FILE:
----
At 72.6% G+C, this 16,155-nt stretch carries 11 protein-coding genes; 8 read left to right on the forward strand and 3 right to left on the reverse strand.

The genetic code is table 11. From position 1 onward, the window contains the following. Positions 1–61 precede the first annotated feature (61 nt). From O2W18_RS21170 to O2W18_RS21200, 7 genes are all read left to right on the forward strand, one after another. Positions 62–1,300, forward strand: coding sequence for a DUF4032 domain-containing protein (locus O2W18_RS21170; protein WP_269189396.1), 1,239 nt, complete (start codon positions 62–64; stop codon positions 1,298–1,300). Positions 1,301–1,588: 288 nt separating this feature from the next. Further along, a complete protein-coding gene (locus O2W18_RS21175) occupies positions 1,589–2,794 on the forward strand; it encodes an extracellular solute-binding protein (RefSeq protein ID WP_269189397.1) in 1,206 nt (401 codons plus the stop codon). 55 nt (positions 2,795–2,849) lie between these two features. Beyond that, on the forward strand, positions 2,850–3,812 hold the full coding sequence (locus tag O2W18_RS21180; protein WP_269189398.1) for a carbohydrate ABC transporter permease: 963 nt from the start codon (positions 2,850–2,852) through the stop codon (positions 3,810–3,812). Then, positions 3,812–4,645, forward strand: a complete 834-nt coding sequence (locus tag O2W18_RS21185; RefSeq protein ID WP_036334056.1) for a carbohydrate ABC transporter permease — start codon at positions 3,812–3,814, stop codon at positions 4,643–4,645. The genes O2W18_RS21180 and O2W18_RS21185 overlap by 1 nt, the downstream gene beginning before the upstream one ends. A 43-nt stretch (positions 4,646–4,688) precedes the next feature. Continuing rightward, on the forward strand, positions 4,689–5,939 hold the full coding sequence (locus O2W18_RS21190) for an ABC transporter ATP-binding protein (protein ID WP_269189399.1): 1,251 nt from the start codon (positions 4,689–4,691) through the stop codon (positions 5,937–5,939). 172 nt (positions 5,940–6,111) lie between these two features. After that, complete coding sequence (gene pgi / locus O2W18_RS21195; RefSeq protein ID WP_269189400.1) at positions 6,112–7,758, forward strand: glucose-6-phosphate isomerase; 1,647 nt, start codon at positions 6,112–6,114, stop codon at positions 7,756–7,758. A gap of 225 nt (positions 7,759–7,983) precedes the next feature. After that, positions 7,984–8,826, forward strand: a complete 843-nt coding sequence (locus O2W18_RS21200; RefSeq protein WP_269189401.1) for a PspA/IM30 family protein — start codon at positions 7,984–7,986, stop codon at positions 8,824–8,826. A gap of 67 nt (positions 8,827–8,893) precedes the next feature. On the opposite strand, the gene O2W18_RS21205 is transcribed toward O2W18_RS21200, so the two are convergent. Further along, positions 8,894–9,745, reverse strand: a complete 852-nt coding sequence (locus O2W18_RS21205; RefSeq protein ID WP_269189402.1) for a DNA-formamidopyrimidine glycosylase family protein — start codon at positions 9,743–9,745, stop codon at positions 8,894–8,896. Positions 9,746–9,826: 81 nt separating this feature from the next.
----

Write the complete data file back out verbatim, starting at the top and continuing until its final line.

At 72.6% G+C, this 16,155-nt stretch carries 11 protein-coding genes; 8 read left to right on the forward strand and 3 right to left on the reverse strand.

The genetic code is table 11. From position 1 onward, the window contains the following. Positions 1–61 precede the first annotated feature (61 nt). From O2W18_RS21170 to O2W18_RS21200, 7 genes are all read left to right on the forward strand, one after another. Positions 62–1,300, forward strand: coding sequence for a DUF4032 domain-containing protein (locus O2W18_RS21170; protein WP_269189396.1), 1,239 nt, complete (start codon positions 62–64; stop codon positions 1,298–1,300). Positions 1,301–1,588: 288 nt separating this feature from the next. Further along, a complete protein-coding gene (locus O2W18_RS21175) occupies positions 1,589–2,794 on the forward strand; it encodes an extracellular solute-binding protein (RefSeq protein ID WP_269189397.1) in 1,206 nt (401 codons plus the stop codon). 55 nt (positions 2,795–2,849) lie between these two features. Beyond that, on the forward strand, positions 2,850–3,812 hold the full coding sequence (locus tag O2W18_RS21180; protein WP_269189398.1) for a carbohydrate ABC transporter permease: 963 nt from the start codon (positions 2,850–2,852) through the stop codon (positions 3,810–3,812). Then, positions 3,812–4,645, forward strand: a complete 834-nt coding sequence (locus tag O2W18_RS21185; RefSeq protein ID WP_036334056.1) for a carbohydrate ABC transporter permease — start codon at positions 3,812–3,814, stop codon at positions 4,643–4,645. The genes O2W18_RS21180 and O2W18_RS21185 overlap by 1 nt, the downstream gene beginning before the upstream one ends. A 43-nt stretch (positions 4,646–4,688) precedes the next feature. Continuing rightward, on the forward strand, positions 4,689–5,939 hold the full coding sequence (locus O2W18_RS21190) for an ABC transporter ATP-binding protein (protein ID WP_269189399.1): 1,251 nt from the start codon (positions 4,689–4,691) through the stop codon (positions 5,937–5,939). 172 nt (positions 5,940–6,111) lie between these two features. After that, complete coding sequence (gene pgi / locus O2W18_RS21195; RefSeq protein ID WP_269189400.1) at positions 6,112–7,758, forward strand: glucose-6-phosphate isomerase; 1,647 nt, start codon at positions 6,112–6,114, stop codon at positions 7,756–7,758. A gap of 225 nt (positions 7,759–7,983) precedes the next feature. After that, positions 7,984–8,826, forward strand: a complete 843-nt coding sequence (locus O2W18_RS21200; RefSeq protein WP_269189401.1) for a PspA/IM30 family protein — start codon at positions 7,984–7,986, stop codon at positions 8,824–8,826. A gap of 67 nt (positions 8,827–8,893) precedes the next feature. On the opposite strand, the gene O2W18_RS21205 is transcribed toward O2W18_RS21200, so the two are convergent. Further along, positions 8,894–9,745, reverse strand: a complete 852-nt coding sequence (locus O2W18_RS21205; RefSeq protein ID WP_269189402.1) for a DNA-formamidopyrimidine glycosylase family protein — start codon at positions 9,743–9,745, stop codon at positions 8,894–8,896. Positions 9,746–9,826: 81 nt separating this feature from the next.